China-based hacking groups from GuangDong and Henan province in China have targeted online shoppers during the Flipkart festive sales.
The biggest festive sale hacking emerged via Spin The Lucky Wheel Scam that emerged within days of Flipkart announcing its Big Billion Day Sale in October, said the investigation conducted by New Delhi-based CyberPeace Foundation.
Chinese scammers used this opportunity to create a similar-looking scam called Amazon Big Billion Day Sale. Amazon actually has its festive season sales called the Great Indian Festival. Amazon is the main rival of Walmart-owned Flipkart.
Some of the Internet users in India received spurious links to click on and participate in a contest where individuals could win an OPPO F17 Pro (Matte Black, 8 GB RAM, 128 GB Storage) smartphone, IANS reported.
People who were duped into believing that they had won the phone as a prize would be asked to share the link via WhatsApp to their friends and family, the report said.
All the domain links were found registered in China specifically in the Guangdong and Henan province to an organization called Fang Xiao Qing. The hackers registered these domains on Alibaba’s cloud computing platform.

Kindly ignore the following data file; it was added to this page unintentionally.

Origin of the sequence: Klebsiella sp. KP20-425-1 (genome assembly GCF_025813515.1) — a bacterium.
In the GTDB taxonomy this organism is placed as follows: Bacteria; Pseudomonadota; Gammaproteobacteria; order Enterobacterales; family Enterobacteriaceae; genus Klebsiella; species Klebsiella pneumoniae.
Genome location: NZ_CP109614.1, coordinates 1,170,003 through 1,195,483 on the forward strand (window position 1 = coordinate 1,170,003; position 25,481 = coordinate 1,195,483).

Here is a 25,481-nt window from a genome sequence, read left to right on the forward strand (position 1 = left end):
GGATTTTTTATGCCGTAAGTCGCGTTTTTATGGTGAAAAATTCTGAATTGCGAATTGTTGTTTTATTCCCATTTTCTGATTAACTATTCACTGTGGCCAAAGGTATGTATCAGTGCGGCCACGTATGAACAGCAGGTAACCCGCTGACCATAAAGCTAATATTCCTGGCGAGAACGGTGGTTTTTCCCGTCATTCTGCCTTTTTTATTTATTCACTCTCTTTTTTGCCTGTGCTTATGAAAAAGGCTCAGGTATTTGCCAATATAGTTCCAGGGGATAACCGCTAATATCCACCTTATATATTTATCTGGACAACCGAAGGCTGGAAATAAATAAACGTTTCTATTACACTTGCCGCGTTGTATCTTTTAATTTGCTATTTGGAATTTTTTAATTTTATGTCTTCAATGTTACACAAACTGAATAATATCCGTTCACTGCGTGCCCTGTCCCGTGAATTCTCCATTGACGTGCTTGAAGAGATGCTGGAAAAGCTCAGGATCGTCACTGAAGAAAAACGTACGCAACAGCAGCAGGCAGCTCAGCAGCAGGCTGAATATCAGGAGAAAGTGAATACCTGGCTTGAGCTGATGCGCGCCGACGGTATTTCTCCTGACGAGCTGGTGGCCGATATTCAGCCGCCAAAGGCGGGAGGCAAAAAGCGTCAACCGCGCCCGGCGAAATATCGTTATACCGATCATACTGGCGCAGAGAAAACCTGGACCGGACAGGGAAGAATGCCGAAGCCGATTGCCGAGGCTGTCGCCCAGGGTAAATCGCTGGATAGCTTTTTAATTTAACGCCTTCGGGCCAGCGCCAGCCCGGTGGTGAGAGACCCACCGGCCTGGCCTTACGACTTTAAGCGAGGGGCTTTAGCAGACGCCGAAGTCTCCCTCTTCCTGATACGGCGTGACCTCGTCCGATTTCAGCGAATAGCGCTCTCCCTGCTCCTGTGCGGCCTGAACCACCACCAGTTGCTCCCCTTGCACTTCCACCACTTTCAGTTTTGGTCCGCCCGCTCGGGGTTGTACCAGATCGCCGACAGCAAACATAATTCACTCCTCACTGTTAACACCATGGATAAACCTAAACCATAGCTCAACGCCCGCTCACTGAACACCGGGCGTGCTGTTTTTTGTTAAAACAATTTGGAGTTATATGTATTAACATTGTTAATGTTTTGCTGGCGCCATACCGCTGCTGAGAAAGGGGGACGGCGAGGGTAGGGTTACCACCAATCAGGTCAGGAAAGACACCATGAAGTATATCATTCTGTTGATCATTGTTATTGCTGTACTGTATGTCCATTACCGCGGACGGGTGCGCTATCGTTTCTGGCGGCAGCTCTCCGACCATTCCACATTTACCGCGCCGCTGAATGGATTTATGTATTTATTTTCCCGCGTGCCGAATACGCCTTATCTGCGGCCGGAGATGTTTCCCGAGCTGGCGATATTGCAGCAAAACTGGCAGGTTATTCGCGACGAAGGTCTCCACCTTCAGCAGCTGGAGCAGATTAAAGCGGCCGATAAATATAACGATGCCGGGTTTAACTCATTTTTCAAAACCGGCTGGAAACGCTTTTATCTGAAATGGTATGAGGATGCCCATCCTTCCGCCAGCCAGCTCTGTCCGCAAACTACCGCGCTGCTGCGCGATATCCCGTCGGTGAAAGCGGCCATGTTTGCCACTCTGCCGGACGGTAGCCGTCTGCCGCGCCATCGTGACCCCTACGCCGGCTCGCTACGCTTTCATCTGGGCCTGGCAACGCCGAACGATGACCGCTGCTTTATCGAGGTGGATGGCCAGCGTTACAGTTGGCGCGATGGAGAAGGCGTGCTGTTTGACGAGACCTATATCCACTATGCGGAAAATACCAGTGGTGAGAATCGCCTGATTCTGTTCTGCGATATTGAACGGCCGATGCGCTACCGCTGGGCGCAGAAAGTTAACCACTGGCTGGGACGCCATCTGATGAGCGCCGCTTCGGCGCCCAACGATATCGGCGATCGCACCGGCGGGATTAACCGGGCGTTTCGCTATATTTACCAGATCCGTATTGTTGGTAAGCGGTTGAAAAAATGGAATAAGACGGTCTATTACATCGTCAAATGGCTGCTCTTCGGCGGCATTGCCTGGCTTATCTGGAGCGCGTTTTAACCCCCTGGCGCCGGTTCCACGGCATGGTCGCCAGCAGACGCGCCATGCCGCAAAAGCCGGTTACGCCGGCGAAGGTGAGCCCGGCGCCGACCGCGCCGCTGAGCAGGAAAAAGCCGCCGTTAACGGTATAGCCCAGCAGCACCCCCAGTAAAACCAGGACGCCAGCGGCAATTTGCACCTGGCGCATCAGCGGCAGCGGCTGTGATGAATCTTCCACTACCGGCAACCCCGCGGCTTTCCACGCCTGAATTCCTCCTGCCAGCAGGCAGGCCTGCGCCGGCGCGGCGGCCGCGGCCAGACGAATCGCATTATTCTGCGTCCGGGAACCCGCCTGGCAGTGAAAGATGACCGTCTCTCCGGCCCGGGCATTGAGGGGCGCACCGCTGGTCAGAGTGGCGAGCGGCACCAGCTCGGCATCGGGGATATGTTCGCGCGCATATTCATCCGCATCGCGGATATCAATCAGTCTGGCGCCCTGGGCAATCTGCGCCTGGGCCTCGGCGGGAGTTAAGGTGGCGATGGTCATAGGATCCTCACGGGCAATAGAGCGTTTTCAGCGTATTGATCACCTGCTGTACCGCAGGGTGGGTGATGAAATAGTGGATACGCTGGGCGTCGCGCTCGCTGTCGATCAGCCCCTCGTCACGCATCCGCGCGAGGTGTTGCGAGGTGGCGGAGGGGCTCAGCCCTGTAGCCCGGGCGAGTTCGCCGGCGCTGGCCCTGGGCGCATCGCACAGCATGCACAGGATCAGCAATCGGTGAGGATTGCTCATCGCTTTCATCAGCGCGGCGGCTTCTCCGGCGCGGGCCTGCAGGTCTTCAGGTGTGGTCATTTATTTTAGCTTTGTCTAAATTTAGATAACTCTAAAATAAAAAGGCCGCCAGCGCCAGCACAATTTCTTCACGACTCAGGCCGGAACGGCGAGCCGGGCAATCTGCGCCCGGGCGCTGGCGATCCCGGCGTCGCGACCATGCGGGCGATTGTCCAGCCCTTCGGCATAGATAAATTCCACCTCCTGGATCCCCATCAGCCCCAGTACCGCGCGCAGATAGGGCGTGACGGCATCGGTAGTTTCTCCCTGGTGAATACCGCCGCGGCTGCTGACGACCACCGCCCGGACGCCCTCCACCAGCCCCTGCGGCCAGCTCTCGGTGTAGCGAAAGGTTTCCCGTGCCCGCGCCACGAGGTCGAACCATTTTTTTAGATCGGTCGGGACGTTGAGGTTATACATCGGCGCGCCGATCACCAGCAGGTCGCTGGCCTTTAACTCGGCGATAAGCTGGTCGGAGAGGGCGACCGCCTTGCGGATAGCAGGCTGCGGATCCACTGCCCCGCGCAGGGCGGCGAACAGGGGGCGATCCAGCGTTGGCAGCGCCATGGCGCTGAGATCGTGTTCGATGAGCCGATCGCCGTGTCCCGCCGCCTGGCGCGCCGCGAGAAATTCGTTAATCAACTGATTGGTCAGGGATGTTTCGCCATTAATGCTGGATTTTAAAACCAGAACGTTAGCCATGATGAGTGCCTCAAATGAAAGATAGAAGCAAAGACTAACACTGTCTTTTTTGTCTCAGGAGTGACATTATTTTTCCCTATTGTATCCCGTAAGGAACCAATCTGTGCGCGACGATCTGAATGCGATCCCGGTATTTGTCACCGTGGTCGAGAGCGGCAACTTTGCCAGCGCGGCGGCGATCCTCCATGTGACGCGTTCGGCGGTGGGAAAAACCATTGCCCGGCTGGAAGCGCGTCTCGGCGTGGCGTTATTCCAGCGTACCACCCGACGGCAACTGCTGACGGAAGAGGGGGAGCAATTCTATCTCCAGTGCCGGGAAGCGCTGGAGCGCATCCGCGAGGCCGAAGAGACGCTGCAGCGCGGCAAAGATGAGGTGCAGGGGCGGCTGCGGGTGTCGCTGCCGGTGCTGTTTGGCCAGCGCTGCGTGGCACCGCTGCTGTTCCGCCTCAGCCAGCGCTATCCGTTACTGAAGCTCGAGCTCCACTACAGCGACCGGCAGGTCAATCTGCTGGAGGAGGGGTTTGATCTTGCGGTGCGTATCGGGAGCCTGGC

Research says India has over 100 million online shoppers and as more people come online, we expect more such scams to take place, said Vineet Kumar, founder and president, CyberPeace Foundation.
The festive online sales in India clocked $8.3 billion in the October 15-November 15 period.
The gross merchandise value (GMV) numbers increased from $5 billion last year up to $8.3 billion this year, riding on the massive orders coming from smaller cities and towns, according to consulting firm Redseer.
According to the market research firm, Flipkart Group emerged as the leader during the whole festive month with 66 percent share of the total sale.
As of today, these links are still found to be operational and active. Hackers used fake images and comments to create fake accounts on social media platforms to make the contest sound legitimate, the report said.
One of the images in these accounts has been used in the past for a call girl service in India. The comments used were also similar to each other in nature.
CyberPeace Foundation deployed open-source investigative methods to examine the links and found that all the domain links were found registered in China. The URL used for the contest redirects to multiple random sites all of which are fake.
Kumar said the information collected via scams can be used to undertake more such cyber-attacks, especially targeted at internet users in Tier 2 and Tier 3 cities where awareness about such scams are low.